Cash App scams: Don’t fall for these tricks



Among the many mobile apps that have surged in popularity during the coronavirus pandemic is Square Inc.’s popular Cash App, which easily facilitates the transfer of money between users. You may have seen this often on Twitter, for example. Someone is feeling particularly generous and asks people for their Cash App details so they can hand out donations to anyone who’s fallen on hard times. However, this app’s ease of use also means there are several Cash App scams to watch out for, too.

Cash App scams to watch out for

Some of these will sound pretty obvious. Once you’ve stepped back for a moment to consider them objectively, that is.

We should also note, right off the bat, that Cash App is an inherently safe app to use. It’s neither more or less safe “than other legitimate peer-to-peer payment apps such as Venmo and Zelle,” Identity Theft Resource Center president and CEO Eva Velasquez recently told Reader’s Digest. There are even some excellent security tools baked into the app that watch your back, to an extent. Such as an AI-based feature that watches for potential scams. Plus text messages that users get when strange logins are detected, among other tools.

Nevertheless, it’s still easy to get fooled via the app, if you’re not careful. These are some situations, below, to be aware of.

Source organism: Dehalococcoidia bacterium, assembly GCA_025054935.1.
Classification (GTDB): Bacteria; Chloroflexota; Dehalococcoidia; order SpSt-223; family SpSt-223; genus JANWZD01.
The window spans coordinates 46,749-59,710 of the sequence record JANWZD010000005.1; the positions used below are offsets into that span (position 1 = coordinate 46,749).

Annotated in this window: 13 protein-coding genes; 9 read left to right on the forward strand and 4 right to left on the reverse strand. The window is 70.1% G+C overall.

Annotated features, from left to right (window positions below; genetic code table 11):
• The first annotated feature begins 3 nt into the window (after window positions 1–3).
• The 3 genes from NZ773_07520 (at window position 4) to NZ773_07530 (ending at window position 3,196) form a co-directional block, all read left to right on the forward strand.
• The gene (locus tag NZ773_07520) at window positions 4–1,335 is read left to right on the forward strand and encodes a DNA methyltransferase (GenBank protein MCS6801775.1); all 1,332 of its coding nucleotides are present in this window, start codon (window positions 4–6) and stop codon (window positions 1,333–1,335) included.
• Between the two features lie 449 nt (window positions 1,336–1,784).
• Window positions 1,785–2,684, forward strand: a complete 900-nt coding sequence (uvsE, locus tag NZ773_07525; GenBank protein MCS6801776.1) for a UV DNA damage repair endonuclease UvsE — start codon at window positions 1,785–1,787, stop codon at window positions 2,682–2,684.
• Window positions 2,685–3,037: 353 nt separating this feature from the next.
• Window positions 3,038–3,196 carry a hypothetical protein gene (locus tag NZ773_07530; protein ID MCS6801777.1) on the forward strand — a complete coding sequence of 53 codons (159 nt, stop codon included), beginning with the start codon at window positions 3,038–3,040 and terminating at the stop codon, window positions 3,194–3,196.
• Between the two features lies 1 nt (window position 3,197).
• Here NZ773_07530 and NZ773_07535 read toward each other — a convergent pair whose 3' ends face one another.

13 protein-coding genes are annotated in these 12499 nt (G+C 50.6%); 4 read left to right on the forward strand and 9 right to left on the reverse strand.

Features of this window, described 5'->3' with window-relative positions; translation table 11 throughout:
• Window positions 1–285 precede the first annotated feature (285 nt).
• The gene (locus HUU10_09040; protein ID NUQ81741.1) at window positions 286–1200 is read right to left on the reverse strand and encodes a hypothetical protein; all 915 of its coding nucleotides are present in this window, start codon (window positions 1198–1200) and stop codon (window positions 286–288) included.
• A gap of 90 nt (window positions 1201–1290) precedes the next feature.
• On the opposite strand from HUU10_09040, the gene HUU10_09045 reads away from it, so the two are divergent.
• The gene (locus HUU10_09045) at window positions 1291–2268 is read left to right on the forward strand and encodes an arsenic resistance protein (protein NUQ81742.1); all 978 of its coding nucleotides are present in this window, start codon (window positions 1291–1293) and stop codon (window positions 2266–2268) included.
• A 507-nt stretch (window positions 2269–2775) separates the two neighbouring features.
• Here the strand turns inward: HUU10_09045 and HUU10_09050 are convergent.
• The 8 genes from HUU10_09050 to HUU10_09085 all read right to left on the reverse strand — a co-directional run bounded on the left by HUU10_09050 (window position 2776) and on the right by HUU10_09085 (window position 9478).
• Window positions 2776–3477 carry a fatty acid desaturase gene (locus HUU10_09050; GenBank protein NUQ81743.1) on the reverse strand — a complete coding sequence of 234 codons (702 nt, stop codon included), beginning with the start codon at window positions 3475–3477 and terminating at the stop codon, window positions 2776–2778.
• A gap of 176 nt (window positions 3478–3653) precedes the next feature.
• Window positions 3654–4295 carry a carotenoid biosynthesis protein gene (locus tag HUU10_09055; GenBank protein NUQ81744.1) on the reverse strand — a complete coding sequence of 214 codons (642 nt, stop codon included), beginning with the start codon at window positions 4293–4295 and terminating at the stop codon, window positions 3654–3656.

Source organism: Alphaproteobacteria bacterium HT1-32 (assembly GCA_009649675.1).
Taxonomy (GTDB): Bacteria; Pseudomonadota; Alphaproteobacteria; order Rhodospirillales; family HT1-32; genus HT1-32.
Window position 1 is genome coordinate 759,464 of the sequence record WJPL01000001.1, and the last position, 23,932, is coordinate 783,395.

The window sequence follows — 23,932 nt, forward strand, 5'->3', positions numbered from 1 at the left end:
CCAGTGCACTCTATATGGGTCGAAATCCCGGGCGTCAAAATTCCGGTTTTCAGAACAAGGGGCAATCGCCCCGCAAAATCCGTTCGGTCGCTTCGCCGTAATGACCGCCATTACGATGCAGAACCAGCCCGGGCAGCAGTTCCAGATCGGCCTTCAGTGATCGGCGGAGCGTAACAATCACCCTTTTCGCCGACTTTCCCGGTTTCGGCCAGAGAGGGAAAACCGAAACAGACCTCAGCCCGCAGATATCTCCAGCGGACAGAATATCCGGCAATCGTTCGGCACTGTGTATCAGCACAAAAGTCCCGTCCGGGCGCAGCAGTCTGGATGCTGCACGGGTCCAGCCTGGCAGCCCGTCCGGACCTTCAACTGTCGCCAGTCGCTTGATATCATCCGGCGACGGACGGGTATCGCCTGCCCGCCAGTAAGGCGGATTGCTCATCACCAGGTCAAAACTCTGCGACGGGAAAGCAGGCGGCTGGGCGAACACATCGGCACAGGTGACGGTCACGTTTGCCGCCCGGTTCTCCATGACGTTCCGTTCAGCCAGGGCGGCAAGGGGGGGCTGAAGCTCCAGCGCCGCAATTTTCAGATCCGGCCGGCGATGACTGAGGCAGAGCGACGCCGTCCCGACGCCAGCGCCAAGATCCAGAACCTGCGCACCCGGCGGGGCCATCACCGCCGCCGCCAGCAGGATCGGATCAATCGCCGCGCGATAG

ImageCustomer support impersonators

One of the downsides to Cash App is that it doesn’t offer live customer support. Not every user knows that. Which is why scammers have conned Cash App customers around the US out of thousands of dollars, claiming to be customer support. That’s according to the Better Business Bureau, by the way. And here’s how you can protect yourself from Cash App scams like this one, according to the service’s website:

“Cash Support will never ask you to provide your sign-in code, PIN, or other sensitive information like your bank account information. Cash Support will also never require you to send a payment, make a purchase, download any application for ‘remote access,’ or complete a ‘test’ transaction of any kind.”

#CashAppFriday fake offers

It’s a Friday tradition for Cash App to hold a contest every Friday that lets users win cash. Perhaps unsurprisingly, though, scores of fake “Cash App Friday” events across social media co-opt the event’s official hashtag. And, thus, they fool people with scam Cash App giveaway events. Hallmarks of this scam include things like asking users to share their login details in order to win…Read more>>

Source:-bgr

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